Camera Trap Project – Mission Footprint part III


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Camera Trap Project – Mission Footprint part III

Elephant Hills, 20.02.2016

Along the way from the Rainforest Camp to Klong Bangchong we were accompanied by a symphony of gibbon calls from near and far. We were determined to find endagangered species, indigenous to this habitat. Since Khao Sok Nationalpark can even compete with the biodiversity of the Amazon, we were rewarded quickly:

Right at the beginning of the trek we saw wild elephant footprints and some mysterious new spoors…

When we arrived to the place where we setup the first camera, we were surprised: One of our cameras was gone- only a small mark on the tree, where we placed it, remained. We started to walk around and search for it in this area,where we had elephant and tapir sighting before, but we did not find it.

We continued walk to the next cameras and the dry leaves on the trail crunched under our shoes. These leaf covered paths are used by animals frequently and therefor we call them “animal corridors”. Unfortunately that means at the same time, that you can’t see any footprints: animals know how to hide themselves.

We stopped at the waterfall (Bangchong Waterfall) and rested- for a short time only, because we suddenly heard the distinct sound of breaking bamboo branches. Curious, but very carefully, we started walking again, while we still heard this sounds, just much closer by and more often. The Ranger told us to walk more quietly and slowly.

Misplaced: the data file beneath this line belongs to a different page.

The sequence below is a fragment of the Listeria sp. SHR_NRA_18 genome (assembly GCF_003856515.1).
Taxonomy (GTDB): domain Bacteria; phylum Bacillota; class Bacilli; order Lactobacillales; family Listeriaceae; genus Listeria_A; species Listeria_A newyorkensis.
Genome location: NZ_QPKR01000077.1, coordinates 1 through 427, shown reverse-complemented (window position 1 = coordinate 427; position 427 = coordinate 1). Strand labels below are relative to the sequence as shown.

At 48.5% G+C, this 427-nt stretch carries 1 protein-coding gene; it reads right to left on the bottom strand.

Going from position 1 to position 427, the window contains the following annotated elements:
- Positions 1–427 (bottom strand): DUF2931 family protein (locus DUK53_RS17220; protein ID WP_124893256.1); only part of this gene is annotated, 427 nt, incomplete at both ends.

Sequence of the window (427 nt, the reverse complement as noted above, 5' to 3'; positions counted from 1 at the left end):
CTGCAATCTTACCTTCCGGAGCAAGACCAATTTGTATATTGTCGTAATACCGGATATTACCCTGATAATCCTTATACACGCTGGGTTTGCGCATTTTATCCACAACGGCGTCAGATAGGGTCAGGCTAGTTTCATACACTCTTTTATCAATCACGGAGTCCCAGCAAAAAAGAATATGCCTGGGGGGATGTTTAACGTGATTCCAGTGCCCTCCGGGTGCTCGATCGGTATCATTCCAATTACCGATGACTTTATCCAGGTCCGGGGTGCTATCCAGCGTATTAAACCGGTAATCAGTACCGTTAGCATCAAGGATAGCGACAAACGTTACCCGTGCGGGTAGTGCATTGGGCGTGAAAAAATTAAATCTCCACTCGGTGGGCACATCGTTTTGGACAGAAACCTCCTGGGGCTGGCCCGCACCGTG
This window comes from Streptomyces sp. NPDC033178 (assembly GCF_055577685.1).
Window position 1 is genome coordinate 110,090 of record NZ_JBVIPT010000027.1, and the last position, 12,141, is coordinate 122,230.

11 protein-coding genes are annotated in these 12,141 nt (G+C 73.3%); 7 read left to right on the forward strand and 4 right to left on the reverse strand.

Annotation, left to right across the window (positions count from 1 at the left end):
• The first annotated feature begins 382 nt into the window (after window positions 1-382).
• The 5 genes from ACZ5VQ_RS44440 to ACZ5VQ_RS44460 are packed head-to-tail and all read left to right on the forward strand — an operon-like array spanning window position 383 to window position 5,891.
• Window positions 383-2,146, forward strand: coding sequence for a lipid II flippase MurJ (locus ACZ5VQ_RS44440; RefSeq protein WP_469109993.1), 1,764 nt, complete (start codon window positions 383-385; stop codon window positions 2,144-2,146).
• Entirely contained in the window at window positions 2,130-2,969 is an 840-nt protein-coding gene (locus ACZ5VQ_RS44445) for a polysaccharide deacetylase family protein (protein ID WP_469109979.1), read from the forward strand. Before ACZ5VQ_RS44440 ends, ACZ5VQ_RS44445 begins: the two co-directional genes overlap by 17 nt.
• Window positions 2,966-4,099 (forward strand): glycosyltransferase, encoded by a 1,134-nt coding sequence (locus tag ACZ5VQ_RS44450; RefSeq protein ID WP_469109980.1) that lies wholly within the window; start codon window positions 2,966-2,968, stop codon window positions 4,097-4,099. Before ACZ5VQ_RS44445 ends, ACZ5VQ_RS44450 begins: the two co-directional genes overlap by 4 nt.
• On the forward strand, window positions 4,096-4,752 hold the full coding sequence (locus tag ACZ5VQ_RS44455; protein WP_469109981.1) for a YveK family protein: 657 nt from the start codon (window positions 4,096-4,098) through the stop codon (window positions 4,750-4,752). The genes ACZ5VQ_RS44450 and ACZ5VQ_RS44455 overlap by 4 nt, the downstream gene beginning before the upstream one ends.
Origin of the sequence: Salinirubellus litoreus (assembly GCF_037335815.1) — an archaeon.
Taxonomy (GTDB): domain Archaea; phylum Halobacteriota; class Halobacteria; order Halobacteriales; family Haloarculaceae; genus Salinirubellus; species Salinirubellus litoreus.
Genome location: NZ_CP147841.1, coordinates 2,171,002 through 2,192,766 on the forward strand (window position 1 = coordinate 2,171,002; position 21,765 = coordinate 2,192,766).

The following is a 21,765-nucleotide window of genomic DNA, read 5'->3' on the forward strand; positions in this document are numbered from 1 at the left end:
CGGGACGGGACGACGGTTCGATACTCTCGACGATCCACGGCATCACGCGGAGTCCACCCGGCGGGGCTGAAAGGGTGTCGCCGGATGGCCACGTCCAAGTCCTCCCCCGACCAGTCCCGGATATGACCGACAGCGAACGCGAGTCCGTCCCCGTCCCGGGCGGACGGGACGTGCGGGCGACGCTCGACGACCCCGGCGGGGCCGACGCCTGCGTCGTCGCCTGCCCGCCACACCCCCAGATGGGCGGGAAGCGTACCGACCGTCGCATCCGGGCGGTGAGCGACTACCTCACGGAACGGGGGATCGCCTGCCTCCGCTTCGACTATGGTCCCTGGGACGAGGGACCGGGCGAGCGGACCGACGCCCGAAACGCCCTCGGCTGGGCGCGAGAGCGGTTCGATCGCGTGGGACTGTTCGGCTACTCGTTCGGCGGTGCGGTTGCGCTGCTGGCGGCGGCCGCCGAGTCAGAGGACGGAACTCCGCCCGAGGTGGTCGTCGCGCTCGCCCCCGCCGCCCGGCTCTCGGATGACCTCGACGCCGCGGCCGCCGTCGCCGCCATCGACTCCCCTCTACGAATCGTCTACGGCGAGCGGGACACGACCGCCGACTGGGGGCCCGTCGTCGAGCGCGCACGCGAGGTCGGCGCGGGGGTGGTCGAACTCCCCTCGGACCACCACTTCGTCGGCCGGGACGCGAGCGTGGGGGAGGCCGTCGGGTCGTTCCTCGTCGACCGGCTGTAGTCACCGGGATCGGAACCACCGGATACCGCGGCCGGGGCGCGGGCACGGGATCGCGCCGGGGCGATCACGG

We found very fresh wild elephant dung and according to the sounds that we heard, we almost met the elephant heard personally! Since you have to be very careful with them, especially in case there are baby elephants with their mothers, we sat behind a little hill for a bit until we were certain, that they are gone. I’m sure they could feel we were here and so could we with them.

We continued walking again after this amazing spotting, still cautious of course…

When we arrived at the place where we setup the camera near a pond, we saw a roughneck monitor lizard running away from us. We had lunch near the cliff like every time, suddenly interrupted by a barking sound. Do we have wild dogs in the jungle? No, the sound that we heard in the jungle is from a Malayan Sun Bear!

Back in the office, we were all very curious to see what footage was on the camera traps. And it gets better and better: after we checked the camera trap video we found out, that a Clouded leopard was there only 2 days ago! 


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